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Senate Confirms Controversial Autism Self-Advocate To National Disability Council


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After months of delay, the Senate unanimously confirmed Ari Ne’eman on Tuesday to become the first person with autism to serve on the National Council on Disability.

In December President Barack Obama nominated eight new members to the National Council on Disability, which makes recommendations to the president and Congress on disability issues. Early this year, all of the nominations were confirmed except that of Ne’eman, who has autism and is the founder of the Autistic Self-Advocacy Network.

The reason: one or more members of the Senate placed an anonymous hold on the nomination, preventing the full Senate from considering it.

Speculation swirled about the reason for the hold, with some suggesting that Ne’eman’s sometimes divisive views on autism could have been behind the delay. In particular, Ne’eman’s belief that autism should not be cured, but instead should be accepted and accommodated has drawn ire from parents of some individuals who are more adversely affected by the disorder.

As secretively as the hold was placed, however, it was lifted Tuesday morning when Senators voted unanimously to confirm the post along with at least 63 other nominations.

“I’m very pleased to have been confirmed by the U.S. Senate and I look forward to taking my oath as a member of the National Council on Disability and to get down to work,” Ne’eman told Disability Scoop.

The confirmations come after news earlier this week that Sen. Claire McCaskill, D-Mo., secured the votes to change the Senate rules to bar holds from being placed anonymously.

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Comments (9 Responses)

  1. Autisticandawesome says:

    He will do the community proud!

  2. MomOfPDD says:

    Hurray for Ari! I’ve been following his email list for some time, and I’m so glad that someone like him is on the council.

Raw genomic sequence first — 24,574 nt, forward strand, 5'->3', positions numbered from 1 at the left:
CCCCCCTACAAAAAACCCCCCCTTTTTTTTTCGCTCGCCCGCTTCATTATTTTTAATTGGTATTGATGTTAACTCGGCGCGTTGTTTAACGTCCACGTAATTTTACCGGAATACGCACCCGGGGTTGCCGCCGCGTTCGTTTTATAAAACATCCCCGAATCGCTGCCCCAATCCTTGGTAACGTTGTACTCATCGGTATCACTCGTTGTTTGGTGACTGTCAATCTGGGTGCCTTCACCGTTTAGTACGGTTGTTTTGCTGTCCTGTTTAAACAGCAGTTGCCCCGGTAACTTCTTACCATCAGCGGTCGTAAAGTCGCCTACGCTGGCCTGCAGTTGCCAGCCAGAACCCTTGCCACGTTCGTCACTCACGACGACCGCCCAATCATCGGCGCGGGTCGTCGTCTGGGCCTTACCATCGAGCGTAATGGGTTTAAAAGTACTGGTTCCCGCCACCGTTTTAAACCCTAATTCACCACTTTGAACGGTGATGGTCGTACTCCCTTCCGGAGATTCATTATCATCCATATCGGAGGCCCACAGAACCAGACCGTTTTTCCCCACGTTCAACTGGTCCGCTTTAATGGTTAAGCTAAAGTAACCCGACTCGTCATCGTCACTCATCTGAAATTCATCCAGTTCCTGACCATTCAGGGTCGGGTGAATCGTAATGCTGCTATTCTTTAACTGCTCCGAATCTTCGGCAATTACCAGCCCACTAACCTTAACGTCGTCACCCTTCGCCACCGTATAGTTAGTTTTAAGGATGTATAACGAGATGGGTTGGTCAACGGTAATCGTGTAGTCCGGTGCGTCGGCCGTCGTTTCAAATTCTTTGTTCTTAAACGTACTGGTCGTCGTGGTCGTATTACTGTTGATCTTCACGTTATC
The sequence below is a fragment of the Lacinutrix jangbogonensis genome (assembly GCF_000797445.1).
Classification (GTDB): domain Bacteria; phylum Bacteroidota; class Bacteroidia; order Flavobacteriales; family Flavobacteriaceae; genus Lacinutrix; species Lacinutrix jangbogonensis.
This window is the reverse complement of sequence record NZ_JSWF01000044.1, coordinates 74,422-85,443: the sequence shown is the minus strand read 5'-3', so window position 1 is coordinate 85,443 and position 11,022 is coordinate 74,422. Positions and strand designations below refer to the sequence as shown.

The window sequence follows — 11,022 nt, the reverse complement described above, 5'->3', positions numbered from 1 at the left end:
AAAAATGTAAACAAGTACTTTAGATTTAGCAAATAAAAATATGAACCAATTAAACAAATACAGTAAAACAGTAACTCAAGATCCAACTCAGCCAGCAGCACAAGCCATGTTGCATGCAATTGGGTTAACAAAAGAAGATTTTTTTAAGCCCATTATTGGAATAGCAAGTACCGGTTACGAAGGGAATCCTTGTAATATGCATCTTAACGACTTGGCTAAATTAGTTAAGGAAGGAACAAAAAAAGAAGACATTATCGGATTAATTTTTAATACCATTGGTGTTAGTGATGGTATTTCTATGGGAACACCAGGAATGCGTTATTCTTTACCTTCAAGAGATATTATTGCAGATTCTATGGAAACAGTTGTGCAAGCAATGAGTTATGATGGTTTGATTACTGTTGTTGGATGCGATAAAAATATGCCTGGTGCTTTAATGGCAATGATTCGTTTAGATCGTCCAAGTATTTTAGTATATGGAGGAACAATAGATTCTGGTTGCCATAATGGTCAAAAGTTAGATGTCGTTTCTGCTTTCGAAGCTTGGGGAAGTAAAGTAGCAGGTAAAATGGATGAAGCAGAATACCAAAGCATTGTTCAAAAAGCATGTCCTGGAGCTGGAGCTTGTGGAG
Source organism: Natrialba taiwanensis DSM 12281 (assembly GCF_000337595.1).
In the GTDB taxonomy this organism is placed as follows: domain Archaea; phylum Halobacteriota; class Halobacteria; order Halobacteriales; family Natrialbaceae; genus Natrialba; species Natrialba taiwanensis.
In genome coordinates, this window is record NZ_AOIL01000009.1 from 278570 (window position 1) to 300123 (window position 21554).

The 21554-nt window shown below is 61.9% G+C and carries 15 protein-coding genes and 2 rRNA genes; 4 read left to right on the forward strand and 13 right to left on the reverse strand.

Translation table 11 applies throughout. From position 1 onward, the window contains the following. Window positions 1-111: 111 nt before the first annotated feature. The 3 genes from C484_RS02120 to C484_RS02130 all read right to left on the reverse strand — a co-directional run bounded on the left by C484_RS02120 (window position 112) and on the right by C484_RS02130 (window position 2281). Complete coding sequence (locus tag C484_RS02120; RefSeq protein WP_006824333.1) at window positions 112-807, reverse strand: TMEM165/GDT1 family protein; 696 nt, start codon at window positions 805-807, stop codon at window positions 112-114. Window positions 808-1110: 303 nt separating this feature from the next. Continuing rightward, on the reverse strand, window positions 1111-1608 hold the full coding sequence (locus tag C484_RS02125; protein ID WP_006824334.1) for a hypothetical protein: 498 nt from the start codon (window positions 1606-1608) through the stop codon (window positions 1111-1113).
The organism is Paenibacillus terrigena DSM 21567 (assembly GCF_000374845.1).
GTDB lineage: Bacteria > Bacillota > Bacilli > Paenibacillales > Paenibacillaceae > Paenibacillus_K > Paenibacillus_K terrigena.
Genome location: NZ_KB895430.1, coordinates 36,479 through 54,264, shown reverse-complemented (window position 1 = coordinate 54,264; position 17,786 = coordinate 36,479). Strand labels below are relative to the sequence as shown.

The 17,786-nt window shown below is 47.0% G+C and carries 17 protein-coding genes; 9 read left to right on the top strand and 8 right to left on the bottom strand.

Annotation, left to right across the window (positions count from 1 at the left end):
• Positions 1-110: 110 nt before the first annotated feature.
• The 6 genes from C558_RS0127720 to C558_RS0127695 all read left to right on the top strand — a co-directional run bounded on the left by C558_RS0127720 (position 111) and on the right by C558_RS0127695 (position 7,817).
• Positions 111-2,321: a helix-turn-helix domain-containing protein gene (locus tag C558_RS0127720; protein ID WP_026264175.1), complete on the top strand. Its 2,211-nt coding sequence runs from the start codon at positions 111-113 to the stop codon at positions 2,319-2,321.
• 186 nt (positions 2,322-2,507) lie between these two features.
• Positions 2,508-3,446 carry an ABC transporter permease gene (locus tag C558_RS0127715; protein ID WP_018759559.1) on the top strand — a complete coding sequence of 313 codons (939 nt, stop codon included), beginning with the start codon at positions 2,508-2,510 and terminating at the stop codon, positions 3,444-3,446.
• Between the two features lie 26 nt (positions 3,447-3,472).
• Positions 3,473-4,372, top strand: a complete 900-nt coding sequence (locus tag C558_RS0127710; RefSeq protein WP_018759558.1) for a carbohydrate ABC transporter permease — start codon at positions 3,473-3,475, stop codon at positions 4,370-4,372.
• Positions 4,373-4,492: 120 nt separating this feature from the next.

As a mom to a child on the spectrum (PDD-NOS), I do not understand why people want a cure. So many of the amazing things about my child are “comorbid” with autism, such as his incredible intelligence. And just looking at my autistic friends and my child’s classmates… people would risk damaging the genes that make them amazing, just to keep them “normal”?!

    I keep getting told that my child isn’t really autistic, because he is physically loving and was able to read before his fourth birthday. Try reading his progress report sometime… try taking him to a party, try watching him with other kids. I’m so glad he has the extra support in school to help him understand and live in the NT world… but that’s FAR from a cure, and I don’t want one.

  3. rdurano says:

    I have a severely affected autistic daughter. Mr Ne’eman does not represent her needs or interests in any way, shape, or form. The only way my daughter’s interests on the National Diability Council will ever be represented is when the parent of a severely autistic child who cannot speak for his/or/herself is appointed to the council. Mr Ne’eman’s appointment does nothing to help my daughter’s interests. Bad move Barack! Tim Ziegeweid

  4. cfreg99 says:

    This is great. I can only hope that this person will enlighten others with their capabilities and help them to see beyong the label. Cheers.
    Another thing I wanted to add was that I agree with Ne’emans belief that autism should learned to be accepted and accommodated. People are always looking for the “quick fix,” cure me so I won’t be broken potion. I love my child for who is, and he has made me a better person today. Our children have a lot to share and contribute to this society.

  5. atferli says: